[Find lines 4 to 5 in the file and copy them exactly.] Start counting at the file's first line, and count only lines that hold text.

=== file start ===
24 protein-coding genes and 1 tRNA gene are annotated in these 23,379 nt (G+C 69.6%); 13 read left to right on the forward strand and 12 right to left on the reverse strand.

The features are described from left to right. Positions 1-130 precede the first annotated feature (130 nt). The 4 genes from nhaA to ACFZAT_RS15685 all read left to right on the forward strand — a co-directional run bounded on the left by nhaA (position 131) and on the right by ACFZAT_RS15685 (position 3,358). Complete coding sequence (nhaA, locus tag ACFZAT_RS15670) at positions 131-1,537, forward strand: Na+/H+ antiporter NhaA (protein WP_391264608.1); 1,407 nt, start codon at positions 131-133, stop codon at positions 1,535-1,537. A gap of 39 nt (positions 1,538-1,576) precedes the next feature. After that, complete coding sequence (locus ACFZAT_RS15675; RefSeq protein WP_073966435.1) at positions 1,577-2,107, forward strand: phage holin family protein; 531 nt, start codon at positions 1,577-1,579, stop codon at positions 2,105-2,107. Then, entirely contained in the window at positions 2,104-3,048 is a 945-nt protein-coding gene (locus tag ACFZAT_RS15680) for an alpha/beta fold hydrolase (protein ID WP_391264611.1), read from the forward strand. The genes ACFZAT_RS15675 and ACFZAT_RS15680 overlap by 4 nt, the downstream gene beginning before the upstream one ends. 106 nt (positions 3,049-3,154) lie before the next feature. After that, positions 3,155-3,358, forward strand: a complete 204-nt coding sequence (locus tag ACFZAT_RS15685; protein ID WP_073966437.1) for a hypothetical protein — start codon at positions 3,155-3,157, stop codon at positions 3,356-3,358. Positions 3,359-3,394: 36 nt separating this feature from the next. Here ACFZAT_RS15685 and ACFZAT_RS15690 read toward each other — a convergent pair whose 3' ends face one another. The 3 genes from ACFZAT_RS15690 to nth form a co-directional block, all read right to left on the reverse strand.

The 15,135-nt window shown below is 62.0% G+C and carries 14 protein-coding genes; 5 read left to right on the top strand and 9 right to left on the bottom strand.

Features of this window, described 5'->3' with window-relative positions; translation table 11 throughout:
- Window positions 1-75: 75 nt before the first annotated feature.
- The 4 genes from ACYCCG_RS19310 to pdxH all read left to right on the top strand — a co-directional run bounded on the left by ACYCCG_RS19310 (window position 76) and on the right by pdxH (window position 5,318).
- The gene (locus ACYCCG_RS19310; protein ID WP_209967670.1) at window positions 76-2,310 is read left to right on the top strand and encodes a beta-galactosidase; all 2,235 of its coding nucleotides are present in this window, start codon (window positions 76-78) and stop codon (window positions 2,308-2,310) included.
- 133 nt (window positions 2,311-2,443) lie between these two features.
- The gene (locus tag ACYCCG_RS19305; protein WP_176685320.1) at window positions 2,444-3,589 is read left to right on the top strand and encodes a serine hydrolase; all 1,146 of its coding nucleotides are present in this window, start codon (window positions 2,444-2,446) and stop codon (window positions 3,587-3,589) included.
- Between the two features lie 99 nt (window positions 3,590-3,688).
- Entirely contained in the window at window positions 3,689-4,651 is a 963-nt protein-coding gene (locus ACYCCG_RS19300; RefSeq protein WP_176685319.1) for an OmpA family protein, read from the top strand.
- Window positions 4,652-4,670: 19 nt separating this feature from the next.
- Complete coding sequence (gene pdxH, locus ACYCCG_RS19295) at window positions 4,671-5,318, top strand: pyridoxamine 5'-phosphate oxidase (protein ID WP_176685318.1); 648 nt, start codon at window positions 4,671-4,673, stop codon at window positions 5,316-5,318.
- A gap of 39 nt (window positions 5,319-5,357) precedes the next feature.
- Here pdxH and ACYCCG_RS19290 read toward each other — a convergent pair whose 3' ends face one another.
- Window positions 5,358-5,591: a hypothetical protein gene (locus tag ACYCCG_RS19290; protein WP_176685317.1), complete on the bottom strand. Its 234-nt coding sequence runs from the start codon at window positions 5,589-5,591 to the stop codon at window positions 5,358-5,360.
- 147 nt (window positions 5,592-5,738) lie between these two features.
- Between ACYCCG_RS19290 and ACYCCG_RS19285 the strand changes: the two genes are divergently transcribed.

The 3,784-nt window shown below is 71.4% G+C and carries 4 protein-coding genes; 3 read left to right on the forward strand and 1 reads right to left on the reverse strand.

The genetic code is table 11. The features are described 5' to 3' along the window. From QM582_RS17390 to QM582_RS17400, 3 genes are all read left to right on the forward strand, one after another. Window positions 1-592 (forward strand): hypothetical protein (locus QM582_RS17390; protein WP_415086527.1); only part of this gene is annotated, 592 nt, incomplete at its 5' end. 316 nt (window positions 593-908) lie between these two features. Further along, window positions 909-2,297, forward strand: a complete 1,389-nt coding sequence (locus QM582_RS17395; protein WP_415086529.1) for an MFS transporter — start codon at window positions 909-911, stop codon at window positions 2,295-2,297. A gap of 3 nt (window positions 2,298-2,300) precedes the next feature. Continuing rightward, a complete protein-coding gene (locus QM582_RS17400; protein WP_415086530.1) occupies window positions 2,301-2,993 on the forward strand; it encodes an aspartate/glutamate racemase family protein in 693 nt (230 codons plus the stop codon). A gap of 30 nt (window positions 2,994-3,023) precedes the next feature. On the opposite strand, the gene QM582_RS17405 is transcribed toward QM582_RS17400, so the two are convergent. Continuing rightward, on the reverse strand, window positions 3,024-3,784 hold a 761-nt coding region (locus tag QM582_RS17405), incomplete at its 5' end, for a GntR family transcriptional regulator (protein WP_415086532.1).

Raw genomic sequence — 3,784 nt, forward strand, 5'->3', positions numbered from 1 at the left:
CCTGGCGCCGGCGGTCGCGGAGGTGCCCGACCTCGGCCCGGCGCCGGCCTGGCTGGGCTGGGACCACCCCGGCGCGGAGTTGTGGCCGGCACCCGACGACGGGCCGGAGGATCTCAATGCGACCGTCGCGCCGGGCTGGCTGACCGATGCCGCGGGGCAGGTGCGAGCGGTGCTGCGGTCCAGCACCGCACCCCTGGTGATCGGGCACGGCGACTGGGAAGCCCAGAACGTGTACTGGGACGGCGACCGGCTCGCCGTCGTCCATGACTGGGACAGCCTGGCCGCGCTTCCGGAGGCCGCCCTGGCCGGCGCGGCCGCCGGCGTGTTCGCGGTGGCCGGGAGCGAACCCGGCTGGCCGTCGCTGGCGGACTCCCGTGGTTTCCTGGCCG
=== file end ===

Features of this window, described 5'->3' with window-relative positions; translation table 11 throughout:
- Window positions 1-75: 75 nt before the first annotated feature.